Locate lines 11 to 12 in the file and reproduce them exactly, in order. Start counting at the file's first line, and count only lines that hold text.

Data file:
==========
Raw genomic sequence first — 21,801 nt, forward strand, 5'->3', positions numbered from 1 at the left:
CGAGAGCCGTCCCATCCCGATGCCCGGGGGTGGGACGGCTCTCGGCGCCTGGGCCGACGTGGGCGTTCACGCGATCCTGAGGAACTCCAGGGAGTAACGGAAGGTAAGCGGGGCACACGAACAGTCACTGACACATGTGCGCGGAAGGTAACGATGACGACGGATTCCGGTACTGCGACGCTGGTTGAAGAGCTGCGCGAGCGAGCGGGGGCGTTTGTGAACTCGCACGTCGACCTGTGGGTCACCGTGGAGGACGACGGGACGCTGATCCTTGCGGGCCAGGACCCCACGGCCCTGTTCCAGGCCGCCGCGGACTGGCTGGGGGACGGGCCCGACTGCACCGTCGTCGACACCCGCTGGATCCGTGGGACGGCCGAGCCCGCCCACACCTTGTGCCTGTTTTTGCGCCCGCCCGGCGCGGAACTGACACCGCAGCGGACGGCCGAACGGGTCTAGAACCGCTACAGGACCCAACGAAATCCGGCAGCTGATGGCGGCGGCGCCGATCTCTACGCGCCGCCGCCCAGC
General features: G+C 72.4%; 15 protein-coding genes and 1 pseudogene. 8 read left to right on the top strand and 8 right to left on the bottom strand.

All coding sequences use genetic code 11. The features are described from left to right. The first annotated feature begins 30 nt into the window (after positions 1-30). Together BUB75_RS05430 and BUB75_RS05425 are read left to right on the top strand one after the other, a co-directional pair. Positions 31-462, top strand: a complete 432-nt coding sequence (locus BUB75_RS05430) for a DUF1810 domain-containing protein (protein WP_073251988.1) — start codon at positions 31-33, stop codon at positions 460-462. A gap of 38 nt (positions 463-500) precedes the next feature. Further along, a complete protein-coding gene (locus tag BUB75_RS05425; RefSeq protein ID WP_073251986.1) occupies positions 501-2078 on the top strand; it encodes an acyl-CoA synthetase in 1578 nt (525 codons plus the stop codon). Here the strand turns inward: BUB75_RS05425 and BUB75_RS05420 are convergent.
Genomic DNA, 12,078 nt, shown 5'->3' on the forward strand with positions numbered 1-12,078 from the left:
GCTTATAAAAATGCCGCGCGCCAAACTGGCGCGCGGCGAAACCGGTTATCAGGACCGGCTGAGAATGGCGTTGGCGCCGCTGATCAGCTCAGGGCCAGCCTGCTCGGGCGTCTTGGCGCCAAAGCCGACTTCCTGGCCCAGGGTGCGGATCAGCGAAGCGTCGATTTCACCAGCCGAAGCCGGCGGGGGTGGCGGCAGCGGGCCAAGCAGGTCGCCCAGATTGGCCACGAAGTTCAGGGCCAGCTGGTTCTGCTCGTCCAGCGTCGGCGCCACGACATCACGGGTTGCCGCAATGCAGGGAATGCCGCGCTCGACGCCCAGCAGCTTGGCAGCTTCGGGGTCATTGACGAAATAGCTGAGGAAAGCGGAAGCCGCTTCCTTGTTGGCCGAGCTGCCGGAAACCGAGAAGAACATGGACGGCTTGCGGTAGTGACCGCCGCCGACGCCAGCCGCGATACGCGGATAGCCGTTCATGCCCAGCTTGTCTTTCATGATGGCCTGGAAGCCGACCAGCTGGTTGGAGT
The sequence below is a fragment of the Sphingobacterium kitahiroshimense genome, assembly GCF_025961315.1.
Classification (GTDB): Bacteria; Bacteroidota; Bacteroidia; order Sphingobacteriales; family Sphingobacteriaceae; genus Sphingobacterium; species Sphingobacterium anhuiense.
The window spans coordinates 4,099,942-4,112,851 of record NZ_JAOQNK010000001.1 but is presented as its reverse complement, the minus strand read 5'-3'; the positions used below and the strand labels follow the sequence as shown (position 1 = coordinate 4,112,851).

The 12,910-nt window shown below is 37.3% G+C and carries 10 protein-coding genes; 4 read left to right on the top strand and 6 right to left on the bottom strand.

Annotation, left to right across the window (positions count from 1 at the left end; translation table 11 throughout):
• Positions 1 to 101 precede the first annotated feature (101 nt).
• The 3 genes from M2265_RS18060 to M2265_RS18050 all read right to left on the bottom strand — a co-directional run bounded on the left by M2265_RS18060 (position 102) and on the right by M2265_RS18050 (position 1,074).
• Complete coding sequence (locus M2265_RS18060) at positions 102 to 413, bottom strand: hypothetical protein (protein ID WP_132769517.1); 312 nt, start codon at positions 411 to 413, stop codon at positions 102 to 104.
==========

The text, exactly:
Annotation, left to right across the window (positions count from 1 at the left end; translation table 11 throughout):
• Positions 1 to 101 precede the first annotated feature (101 nt).